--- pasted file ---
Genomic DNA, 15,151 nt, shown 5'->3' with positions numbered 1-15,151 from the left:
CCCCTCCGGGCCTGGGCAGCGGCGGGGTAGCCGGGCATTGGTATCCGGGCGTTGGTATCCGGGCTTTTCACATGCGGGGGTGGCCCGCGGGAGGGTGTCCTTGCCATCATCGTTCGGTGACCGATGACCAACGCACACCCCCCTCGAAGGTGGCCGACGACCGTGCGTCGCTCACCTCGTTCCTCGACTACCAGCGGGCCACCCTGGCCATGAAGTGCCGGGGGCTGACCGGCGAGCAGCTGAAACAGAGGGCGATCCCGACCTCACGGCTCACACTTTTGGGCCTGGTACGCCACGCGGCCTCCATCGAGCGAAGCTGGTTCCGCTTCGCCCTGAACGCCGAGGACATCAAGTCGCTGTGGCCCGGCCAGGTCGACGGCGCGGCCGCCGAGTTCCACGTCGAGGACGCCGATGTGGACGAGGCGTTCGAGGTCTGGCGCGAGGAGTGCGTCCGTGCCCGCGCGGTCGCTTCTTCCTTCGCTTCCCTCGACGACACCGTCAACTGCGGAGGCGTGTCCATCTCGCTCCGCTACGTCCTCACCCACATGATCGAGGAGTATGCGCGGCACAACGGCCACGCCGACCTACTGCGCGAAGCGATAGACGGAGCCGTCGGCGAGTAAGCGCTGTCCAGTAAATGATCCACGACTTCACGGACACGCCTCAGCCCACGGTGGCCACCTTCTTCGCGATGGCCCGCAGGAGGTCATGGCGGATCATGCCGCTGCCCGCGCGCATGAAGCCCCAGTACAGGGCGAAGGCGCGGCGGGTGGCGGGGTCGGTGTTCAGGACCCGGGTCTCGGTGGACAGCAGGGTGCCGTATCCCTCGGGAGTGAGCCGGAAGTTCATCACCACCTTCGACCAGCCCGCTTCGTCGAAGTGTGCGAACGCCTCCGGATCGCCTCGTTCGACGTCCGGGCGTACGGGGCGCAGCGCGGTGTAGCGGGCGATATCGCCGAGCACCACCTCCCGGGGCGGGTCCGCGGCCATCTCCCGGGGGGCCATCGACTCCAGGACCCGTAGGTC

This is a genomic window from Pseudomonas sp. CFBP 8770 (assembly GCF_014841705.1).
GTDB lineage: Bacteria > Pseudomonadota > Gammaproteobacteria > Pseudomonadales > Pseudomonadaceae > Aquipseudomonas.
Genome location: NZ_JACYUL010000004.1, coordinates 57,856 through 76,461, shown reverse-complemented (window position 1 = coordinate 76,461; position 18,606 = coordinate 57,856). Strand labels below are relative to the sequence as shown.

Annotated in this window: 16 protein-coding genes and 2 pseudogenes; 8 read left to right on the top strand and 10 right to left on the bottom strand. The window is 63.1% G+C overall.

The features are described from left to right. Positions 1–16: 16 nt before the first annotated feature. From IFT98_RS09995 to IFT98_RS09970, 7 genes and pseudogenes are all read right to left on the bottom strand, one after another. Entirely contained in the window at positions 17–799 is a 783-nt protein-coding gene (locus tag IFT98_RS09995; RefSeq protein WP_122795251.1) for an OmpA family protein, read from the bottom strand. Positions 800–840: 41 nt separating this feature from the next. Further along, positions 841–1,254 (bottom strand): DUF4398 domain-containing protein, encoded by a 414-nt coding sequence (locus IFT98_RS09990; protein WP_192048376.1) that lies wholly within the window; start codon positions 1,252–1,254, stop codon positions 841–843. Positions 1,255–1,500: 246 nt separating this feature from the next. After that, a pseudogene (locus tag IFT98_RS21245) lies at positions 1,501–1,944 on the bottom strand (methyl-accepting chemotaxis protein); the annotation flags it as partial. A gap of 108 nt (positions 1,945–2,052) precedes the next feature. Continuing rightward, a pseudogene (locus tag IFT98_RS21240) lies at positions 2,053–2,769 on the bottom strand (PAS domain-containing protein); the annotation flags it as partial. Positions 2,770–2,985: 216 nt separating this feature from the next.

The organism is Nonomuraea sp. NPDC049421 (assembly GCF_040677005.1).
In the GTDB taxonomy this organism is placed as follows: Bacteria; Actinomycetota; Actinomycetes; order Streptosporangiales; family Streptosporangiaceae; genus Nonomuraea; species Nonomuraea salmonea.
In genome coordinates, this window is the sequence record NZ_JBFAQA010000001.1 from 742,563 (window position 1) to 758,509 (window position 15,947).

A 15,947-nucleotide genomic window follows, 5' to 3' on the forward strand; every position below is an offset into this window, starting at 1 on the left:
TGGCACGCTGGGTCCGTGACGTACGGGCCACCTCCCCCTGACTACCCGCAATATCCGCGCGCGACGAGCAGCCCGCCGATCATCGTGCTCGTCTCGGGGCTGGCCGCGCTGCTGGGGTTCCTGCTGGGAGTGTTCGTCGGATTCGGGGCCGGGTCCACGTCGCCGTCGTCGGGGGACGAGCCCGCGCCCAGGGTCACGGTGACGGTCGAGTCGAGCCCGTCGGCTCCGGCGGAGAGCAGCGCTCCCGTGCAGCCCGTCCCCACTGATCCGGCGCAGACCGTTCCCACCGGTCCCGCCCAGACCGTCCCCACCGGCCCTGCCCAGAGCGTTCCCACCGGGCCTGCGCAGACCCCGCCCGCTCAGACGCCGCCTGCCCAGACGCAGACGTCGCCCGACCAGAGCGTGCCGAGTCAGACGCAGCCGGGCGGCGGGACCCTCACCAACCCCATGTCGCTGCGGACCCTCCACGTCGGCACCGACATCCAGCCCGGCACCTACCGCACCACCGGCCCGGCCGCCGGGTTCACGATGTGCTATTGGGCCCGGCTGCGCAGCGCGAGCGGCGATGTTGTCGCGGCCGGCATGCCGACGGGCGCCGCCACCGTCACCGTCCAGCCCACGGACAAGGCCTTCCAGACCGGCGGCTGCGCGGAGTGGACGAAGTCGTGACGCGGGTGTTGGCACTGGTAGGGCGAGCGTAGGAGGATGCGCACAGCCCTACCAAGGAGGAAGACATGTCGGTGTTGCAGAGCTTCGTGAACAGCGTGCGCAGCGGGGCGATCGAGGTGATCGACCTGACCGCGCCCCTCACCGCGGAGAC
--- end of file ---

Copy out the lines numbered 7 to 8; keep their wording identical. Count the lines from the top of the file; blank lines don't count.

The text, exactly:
The features are described from left to right. Positions 1–16: 16 nt before the first annotated feature. From IFT98_RS09995 to IFT98_RS09970, 7 genes and pseudogenes are all read right to left on the bottom strand, one after another. Entirely contained in the window at positions 17–799 is a 783-nt protein-coding gene (locus tag IFT98_RS09995; RefSeq protein WP_122795251.1) for an OmpA family protein, read from the bottom strand. Positions 800–840: 41 nt separating this feature from the next. Further along, positions 841–1,254 (bottom strand): DUF4398 domain-containing protein, encoded by a 414-nt coding sequence (locus IFT98_RS09990; protein WP_192048376.1) that lies wholly within the window; start codon positions 1,252–1,254, stop codon positions 841–843. Positions 1,255–1,500: 246 nt separating this feature from the next. After that, a pseudogene (locus tag IFT98_RS21245) lies at positions 1,501–1,944 on the bottom strand (methyl-accepting chemotaxis protein); the annotation flags it as partial. A gap of 108 nt (positions 1,945–2,052) precedes the next feature. Continuing rightward, a pseudogene (locus tag IFT98_RS21240) lies at positions 2,053–2,769 on the bottom strand (PAS domain-containing protein); the annotation flags it as partial. Positions 2,770–2,985: 216 nt separating this feature from the next.

The organism is Nonomuraea sp. NPDC049421 (assembly GCF_040677005.1).